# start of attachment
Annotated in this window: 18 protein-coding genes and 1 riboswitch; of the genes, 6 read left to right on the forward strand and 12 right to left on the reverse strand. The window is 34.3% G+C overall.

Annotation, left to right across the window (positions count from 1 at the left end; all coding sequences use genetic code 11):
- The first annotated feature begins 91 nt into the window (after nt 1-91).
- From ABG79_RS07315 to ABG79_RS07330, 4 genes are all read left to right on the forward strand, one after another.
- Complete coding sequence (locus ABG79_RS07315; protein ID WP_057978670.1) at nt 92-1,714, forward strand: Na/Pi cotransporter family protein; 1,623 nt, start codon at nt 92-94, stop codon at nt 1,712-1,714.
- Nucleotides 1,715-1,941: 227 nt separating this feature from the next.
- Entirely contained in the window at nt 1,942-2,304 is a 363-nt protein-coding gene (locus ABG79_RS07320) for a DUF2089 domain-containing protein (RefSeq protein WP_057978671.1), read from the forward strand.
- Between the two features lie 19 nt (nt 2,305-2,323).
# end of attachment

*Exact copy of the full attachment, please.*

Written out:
Annotated in this window: 18 protein-coding genes and 1 riboswitch; of the genes, 6 read left to right on the forward strand and 12 right to left on the reverse strand. The window is 34.3% G+C overall.

Annotation, left to right across the window (positions count from 1 at the left end; all coding sequences use genetic code 11):
- The first annotated feature begins 91 nt into the window (after nt 1-91).
- From ABG79_RS07315 to ABG79_RS07330, 4 genes are all read left to right on the forward strand, one after another.
- Complete coding sequence (locus ABG79_RS07315; protein ID WP_057978670.1) at nt 92-1,714, forward strand: Na/Pi cotransporter family protein; 1,623 nt, start codon at nt 92-94, stop codon at nt 1,712-1,714.
- Nucleotides 1,715-1,941: 227 nt separating this feature from the next.
- Entirely contained in the window at nt 1,942-2,304 is a 363-nt protein-coding gene (locus ABG79_RS07320) for a DUF2089 domain-containing protein (RefSeq protein WP_057978671.1), read from the forward strand.
- Between the two features lie 19 nt (nt 2,305-2,323).